University of Miami

At one point he could ‘barely’ lift the ball. Now Malik Rosier is ready to air it out

Miami Hurricanes quarterback Malik Rosier throws during warmups as the Hurricanes prepared to face Clemson in the ACC Championship Game at Bank of America Stadium in Charlotte, N.C., on December 2, 2017.
Miami Hurricanes quarterback Malik Rosier throws during warmups as the Hurricanes prepared to face Clemson in the ACC Championship Game at Bank of America Stadium in Charlotte, N.C., on December 2, 2017.

Miami quarterback Malik Rosier, like the rest of the nation’s Hurricanes fans, would probably like to have forgotten his past two games.

But his aching right shoulder, the one that he conceded Thursday was “so damaged’’ after the Oct. 28 North Carolina game that he “could barely pick up the ball,’’ wouldn’t initially let him.

Then the shoulder began to slowly heal.

As the No. 10 Hurricanes (10-2) prepare for the No. 6 Wisconsin Badgers (12-1) and their nation-leading defense in the Capital One Orange Bowl, Rosier’s real-life growing pains — the pain of losing combined with a shoulder contusion far worse than most realized — have in the long run helped him to mend some deficiencies and appreciate his last opportunity of 2017.

“You can tell that my arm is feeling better,’’ the redshirt junior said during a bowl interview at the Renaissance Hotel in Fort Lauderdale, noting his passes have “more zip’’ on them and that he has fixed his shoulder alignment and now puts more air on the ball. “You can tell that some of the throws that I might have been under-throwing, now [I’m] hitting the guys in stride.

“My shoulder got really banged up and after that it was bothering me throughout the year. Having three weeks off just to heal and rest and work with Vinny [Scavo] and the training staff has been amazing.’’

After two weak performances in losses at Pittsburgh and against top-ranked Clemson in the Atlantic Coast Conference Championship Game, Rosier badly needs to rebound in the Orange Bowl, or else that already announced open quarterback competition for next season will be that much more stressful.

Rosier comes into the Orange Bowl having started all 12 games, completing 213 of 389 passes for 2,917 yards, 25 touchdowns and 11 interceptions. He has run for another 427 yards and five touchdowns, a 3.5-yards-per carry average that includes the 131 yards lost after being sacked 24 times.

Rosier had three interceptions before getting hurt at UNC late in the first quarter of the seventh game. He threw one interception that day and seven more in the next five games. His accuracy undoubtedly suffered, along with arm strength.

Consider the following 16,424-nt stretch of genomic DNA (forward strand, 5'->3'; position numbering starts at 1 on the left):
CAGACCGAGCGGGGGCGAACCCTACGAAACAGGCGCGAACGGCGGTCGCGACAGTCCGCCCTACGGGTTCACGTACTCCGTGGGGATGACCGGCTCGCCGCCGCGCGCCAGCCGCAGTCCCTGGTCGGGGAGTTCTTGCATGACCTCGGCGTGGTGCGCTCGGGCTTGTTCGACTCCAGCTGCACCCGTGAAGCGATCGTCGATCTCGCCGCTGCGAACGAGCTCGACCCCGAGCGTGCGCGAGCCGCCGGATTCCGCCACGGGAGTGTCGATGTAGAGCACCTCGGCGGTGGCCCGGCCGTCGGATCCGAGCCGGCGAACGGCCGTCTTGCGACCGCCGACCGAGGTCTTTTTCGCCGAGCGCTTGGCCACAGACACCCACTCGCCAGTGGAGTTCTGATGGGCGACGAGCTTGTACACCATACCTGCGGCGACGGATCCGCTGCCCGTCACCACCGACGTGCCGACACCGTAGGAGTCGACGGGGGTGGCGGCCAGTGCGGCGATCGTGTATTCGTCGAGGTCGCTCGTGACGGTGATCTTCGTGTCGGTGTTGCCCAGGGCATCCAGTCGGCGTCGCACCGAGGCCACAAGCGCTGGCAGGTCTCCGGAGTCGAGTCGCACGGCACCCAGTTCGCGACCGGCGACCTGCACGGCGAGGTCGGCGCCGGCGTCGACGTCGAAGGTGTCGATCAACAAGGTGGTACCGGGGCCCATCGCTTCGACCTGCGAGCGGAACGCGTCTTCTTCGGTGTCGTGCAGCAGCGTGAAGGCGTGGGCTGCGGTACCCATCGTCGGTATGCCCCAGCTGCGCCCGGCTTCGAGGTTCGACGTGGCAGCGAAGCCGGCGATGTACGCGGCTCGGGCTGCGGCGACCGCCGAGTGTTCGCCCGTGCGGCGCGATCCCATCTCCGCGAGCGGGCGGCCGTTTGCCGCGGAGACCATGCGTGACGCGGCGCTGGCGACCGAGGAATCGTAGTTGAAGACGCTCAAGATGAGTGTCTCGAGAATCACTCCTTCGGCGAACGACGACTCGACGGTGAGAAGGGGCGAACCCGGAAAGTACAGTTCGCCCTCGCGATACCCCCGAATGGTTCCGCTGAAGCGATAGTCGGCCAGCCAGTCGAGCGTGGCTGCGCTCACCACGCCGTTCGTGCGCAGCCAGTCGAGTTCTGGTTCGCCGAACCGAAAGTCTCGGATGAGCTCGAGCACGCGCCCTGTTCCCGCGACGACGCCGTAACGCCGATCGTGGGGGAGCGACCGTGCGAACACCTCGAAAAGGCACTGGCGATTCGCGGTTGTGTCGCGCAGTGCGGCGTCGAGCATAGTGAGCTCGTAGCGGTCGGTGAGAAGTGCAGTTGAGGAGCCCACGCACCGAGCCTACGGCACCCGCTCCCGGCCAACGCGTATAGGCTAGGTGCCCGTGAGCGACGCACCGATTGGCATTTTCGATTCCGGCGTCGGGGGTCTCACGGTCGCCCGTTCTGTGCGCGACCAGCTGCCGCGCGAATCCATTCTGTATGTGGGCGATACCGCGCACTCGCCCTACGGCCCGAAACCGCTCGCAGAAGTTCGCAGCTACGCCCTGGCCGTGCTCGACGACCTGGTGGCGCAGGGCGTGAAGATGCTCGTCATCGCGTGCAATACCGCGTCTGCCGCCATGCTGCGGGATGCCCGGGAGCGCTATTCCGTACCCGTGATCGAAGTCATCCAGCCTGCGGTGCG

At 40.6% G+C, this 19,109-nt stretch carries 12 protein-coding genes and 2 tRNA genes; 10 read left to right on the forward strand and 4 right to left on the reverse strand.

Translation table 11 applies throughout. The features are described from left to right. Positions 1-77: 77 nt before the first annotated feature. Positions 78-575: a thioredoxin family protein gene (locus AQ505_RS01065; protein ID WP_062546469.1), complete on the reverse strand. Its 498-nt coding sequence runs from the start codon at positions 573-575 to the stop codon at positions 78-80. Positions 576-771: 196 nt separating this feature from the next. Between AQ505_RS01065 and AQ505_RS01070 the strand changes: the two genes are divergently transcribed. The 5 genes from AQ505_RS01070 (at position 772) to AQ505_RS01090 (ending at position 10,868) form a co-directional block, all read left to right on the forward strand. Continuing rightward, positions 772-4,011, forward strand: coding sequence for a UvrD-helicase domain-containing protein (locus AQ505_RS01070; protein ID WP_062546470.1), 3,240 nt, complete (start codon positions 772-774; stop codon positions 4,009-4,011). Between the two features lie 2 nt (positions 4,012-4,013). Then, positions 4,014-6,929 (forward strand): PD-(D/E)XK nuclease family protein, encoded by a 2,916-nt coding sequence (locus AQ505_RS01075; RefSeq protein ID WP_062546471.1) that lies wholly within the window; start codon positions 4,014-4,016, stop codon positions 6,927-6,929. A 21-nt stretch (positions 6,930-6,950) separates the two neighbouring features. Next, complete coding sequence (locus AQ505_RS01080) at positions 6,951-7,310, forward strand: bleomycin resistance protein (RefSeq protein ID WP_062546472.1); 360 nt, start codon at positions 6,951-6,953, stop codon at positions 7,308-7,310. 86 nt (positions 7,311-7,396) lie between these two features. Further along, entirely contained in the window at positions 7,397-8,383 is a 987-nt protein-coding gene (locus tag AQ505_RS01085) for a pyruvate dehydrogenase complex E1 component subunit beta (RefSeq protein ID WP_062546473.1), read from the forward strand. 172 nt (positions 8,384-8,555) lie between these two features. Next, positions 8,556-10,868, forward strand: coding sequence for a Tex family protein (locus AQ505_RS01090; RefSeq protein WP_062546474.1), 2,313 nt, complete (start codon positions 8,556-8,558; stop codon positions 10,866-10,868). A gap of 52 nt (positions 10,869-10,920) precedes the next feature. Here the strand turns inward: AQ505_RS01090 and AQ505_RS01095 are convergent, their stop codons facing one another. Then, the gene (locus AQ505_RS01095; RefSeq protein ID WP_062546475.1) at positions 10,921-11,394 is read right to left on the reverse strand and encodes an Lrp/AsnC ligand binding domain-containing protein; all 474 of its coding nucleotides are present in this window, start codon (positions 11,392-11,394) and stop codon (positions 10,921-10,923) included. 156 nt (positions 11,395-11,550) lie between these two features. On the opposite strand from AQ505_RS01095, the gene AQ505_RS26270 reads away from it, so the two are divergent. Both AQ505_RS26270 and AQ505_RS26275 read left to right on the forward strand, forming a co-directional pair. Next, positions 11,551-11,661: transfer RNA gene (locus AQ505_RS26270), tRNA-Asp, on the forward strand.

“They wanted to make sure I didn’t break anything or break a collarbone,’’ Rosier said of the UNC game, in which he ultimately only missed one series. He said he spent much of the rest of the season getting multiple daily treatments. Coaches told him to tough it out.

“I was going to have to suck it up and play or I was going to have to just give the job up,’’ Rosier said. “And I’m not ready to give the job up.’’

Wisconsin defensive coordinator Jim Leonhard, whose Badgers are No. 1 in total defense (253.2 yards allowed per game), third in scoring defense (13.2 points) and fourth in passing yards allowed (160.6 per game), said Thursday that he believes Rosier and the UM offense’s late-season woes were partly because “they were pretty beat up’’ and “played some pretty good defenses that made plays and created turnovers.”

Rosier, Leonhard said, “is a very dynamic, dual-threat kid. He is a little streaky at times in the passing game. There are times he looks extremely good and you see the confidence when he’s dropping back. And there are times you see him look like a young quarterback. But what he is able to do with his feet in a lot of cases negates that. He is able to make a bad play and turn it into a positive play and continue to push the ball down the field.

“I like the way he plays. He’s a talented quarterback who if we’re not on top of our game will make us pay.”

UM receiver Braxton Berrios, a senior who leads the Canes with 634 receiving yards and nine touchdowns, said Thursday that Rosier didn’t lose the ACC title game — “We lost the game.”

“And I think that’s something we’ve been trying to stress,’’ Berrios said. “He doesn’t need to carry that weight. You can have great games and good games and you’re going to have sub-par games. Obviously it’s unfortunate that those two games ended the season that way, and the wrong people had those sub-par games at the wrong time.

“But at the end of the day we’re 10-2. I don’t think anybody would have told you we’d be 10-2 with three of our stars on offense [running back Mark Walton, receiver Ahmmon Richards and tight end Christopher Herndon] missing.”

Until Thursday, Rosier had not mentioned the extent of his shoulder pain all season. He’d rather focus on the positive. “For me it’s been nice,’’ he said. “As much as it’s made about me, it’s not about me, because I can’t do it without the guys around me. It’s been just an amazing experience this year because we’ve set records and did things Miami hasn’t done in years.”

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